The Ferrari 458 Spider: An emotional roller coaster, brimming with eccentricity, brought to earth as one of the finest supercars the Prancing Horse has ever delivered. Its capricious character keeps the driver honest, and its effervescent personality enthralls. So why would you ruin it by adding more power?
That’s the question I sought to answer last week in Pebble Beach, as John Hennessey and his Hennessey Performance revealed his latest creation — a 738-hp, twin-turbo Ferrari 458.
Keen enthusiasts will recognize the Hennessey name, as he offers performance upgrades for practically every vehicle on the market — even a Ford Taurus. In recent months, the company’s claim to fame has been its Venom GT, partially based on a Lotus, and arguably (if you ask Hennessey himself) the fastest road car in the world.
I’m not opposed to insane tuning, like with the Venom GT. In fact, I welcome it. But adding power to a Ferrari 458 seems, well, pointless. To me, tuner cars should be Nissan GT-Rs and Cadillac CTS-Vs—all of which Hennessey tunes to great acclaim. Both, admittedly, needn’t be touched, but for those that want the ultimate in performance, cars like these offer the perfect platform. Messing with a Ferrari feels like sending your dish back to Thomas Keller for not having enough spice; surely Ferrari's chefs know what's best for their creation.
So what about this Ferrari? Would an owner having just shelled out close to $300,000 on a shiny Italian supercar really have it tuned?
By simply adding two turbos, each with a mild seven psi of boost, power from the 4.5-liter V-8 rockets from 562 hp to 738 hp. Other than some cooling work and a reflash of the Ferrari computer controls, that’s all Hennessey has done. (Oh, and added some custom black wheels.) There are no suspension tweaks, no ride height adjustments, no braking upgrades, nothing. It’s just more raw power.
I fired the engine, readying for my drive. It didn’t rattle. It didn’t clatter. It’s like my wife’s mashed potatoes, perfectly creamy and without lumps. (Most of the time.)
Heading onto the roads around Pebble Beach, even the noise at idle stunned. Ferraris always sound symphonic, yet the whistle from the turbos adds a visceral character. And the first time I laid into the throttle, the thought came to mind: Holy mother of all that is evil, what is this thing thou hast thrust upon me?
Even a 5 mph throttle blip was enough for Pebble Beach-area law enforcement to warn that it would toss the Hennessey into the impound lot if I disturbed too much peninsular peace. The Hennessey causes passersby to leap through bushes, over gates, and ditches; barging young children, pushing grandmothers, and kicking the homeless; just so as they can get a glimpse at what’s making this heavenly sound. One expects Michael Schumacher or Fernando Alonso, and from behind the wheel, you feel like them.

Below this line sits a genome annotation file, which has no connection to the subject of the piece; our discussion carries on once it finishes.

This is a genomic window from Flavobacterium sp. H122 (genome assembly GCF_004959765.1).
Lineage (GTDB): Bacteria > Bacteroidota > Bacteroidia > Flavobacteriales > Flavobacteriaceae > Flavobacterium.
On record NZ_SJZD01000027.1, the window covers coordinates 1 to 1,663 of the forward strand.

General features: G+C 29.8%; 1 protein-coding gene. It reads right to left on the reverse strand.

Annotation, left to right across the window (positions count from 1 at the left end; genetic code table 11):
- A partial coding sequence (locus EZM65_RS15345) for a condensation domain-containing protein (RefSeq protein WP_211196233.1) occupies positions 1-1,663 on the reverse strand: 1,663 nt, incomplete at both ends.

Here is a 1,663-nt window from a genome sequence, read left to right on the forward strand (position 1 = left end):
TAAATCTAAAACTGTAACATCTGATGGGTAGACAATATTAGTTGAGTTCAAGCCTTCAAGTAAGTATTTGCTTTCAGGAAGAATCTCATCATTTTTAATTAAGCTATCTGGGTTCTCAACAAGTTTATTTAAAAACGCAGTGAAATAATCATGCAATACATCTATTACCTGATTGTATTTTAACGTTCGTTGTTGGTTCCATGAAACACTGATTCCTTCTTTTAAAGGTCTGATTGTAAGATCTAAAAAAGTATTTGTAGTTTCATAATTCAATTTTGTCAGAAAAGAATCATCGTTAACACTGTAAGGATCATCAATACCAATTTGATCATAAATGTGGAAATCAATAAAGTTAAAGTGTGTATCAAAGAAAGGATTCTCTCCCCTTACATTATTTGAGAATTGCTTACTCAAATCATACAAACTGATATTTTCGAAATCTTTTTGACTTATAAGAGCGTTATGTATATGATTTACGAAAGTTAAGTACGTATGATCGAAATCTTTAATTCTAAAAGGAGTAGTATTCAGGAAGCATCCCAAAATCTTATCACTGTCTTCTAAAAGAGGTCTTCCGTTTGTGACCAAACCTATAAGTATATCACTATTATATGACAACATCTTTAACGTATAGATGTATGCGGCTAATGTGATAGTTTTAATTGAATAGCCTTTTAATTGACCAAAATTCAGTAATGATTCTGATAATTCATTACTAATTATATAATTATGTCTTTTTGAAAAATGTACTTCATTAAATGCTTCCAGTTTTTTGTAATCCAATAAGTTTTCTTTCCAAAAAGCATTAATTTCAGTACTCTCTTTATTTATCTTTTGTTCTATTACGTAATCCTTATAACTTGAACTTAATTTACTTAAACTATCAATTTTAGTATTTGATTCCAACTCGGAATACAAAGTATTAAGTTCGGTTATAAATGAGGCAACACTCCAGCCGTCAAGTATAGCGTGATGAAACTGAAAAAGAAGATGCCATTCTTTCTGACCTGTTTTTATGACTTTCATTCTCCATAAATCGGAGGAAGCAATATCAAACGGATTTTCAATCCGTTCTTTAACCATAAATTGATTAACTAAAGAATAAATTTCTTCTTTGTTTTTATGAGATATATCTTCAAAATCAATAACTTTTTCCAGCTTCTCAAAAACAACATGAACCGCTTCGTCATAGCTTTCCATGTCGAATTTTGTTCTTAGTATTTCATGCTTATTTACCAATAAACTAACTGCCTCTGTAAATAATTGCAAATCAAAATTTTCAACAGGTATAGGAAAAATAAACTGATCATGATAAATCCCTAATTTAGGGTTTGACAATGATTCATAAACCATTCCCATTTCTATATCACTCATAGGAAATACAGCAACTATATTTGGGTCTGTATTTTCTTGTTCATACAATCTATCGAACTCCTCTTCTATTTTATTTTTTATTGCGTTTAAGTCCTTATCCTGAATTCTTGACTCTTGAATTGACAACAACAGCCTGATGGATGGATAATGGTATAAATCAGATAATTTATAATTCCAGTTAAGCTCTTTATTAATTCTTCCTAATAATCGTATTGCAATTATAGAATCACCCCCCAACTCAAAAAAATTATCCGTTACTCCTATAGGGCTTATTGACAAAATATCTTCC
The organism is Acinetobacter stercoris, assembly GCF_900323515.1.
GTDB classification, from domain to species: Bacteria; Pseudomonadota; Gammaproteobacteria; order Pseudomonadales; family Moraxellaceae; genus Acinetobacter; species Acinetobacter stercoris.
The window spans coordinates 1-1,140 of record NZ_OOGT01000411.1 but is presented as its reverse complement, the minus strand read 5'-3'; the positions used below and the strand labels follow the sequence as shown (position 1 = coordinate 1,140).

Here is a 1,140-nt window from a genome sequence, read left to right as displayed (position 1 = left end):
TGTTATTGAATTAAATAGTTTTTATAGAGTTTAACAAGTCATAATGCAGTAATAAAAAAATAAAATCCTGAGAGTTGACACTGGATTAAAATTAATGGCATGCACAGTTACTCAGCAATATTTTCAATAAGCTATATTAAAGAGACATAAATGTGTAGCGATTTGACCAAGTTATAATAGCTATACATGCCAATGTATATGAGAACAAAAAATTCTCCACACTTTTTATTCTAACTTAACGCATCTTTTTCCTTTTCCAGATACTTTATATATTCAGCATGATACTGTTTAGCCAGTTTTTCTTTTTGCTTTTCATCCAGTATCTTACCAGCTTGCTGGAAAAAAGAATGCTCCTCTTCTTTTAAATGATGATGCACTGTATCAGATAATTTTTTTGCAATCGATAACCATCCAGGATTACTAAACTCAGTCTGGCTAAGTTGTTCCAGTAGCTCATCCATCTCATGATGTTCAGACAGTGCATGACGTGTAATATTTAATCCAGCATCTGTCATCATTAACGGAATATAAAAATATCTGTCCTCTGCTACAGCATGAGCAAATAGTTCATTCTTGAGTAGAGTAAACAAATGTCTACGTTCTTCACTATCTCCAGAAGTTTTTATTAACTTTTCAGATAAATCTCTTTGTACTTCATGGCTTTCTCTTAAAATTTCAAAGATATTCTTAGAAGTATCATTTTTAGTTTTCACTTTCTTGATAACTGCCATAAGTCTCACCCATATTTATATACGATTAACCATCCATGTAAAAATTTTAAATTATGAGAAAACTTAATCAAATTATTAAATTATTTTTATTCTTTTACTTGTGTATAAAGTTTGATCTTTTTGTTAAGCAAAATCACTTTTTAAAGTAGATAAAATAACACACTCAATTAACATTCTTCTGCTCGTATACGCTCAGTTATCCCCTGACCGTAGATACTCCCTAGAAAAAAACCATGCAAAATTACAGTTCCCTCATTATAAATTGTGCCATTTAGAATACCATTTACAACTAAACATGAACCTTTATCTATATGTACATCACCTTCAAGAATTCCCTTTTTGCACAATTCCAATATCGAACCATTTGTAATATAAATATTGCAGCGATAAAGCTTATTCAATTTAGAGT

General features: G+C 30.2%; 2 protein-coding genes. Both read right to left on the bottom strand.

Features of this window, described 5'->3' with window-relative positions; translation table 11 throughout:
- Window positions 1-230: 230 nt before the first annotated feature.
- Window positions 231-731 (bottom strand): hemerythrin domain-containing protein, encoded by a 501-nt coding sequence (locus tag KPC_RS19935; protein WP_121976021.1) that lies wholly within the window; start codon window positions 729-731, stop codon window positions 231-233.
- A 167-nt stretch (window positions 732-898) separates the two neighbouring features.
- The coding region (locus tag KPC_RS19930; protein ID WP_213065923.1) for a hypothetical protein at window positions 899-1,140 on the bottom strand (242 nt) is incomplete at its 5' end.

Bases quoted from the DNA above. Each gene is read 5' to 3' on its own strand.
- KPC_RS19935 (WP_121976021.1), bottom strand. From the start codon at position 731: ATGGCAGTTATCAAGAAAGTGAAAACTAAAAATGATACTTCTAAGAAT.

Depressing the gas pedal further only morphs those passersby into terrified, leaping objects, as they retreat back to where they came--fearing the 458 has mutated into a extraterrestrial lawnmower. The entire backdrop turns to a blur, and you don’t even notice the remnants of chaos left behind. Nor the Lamborghini you left in a ditch. Or the 15 police cars chasing behind.
You want to keep stabbing the throttle. You want to shriek in pleasure, and yet wail in terror. This car is unimaginably fast. At little over 3,000 lbs., it sprints to 60 mph in 2.8 seconds. It’ll continue up the quarter mile in 10.5 seconds. It’ll blow your eardrums. And from the outside, you’ll appear jaded and pretentious. Like a Kardashian, only infinitely cooler.
The car remains way too fast for the road. Never will you use the machine for what it’s designed. In my run around the winding roads of Pebble Beach, I barely reached full throttle — and I couldn’t without endangering others. So what, you may ask, is the point? Why spend $59,995 on adding something that, based on all known rationality, doesn’t need adding?
The answer’s simple: Because it makes you feel alive.
Thrill seekers jump off mountains and swim with sharks, while children snort pepper and kick each other in the groin; all with an aim to experience that same rush. This car eradicates hangovers, clears consciences and ruins hair. It’s what the spirit of driving entails. It’s why we love it. It’s what we once imagined that supercar on our bedroom wall would feel like from behind the wheel. In fact, it may be more surreal than even a 14-year-old’s undefiled mind can imagine.
No, you don’t need to add turbos to a Ferrari—in the same way you don’t need that new iPhone. A stock Ferrari 458 is perhaps the greatest car on the market, but Hennessey’s tweaks make it every childhood fantasy. Short of driving a meteor, or a nuclear missile, or the Batmobile (or perhaps a Venom GT), the Hennessey 458 is the craziest, most ludicrous machine in the world. It makes the term “hyperbole” obsolete.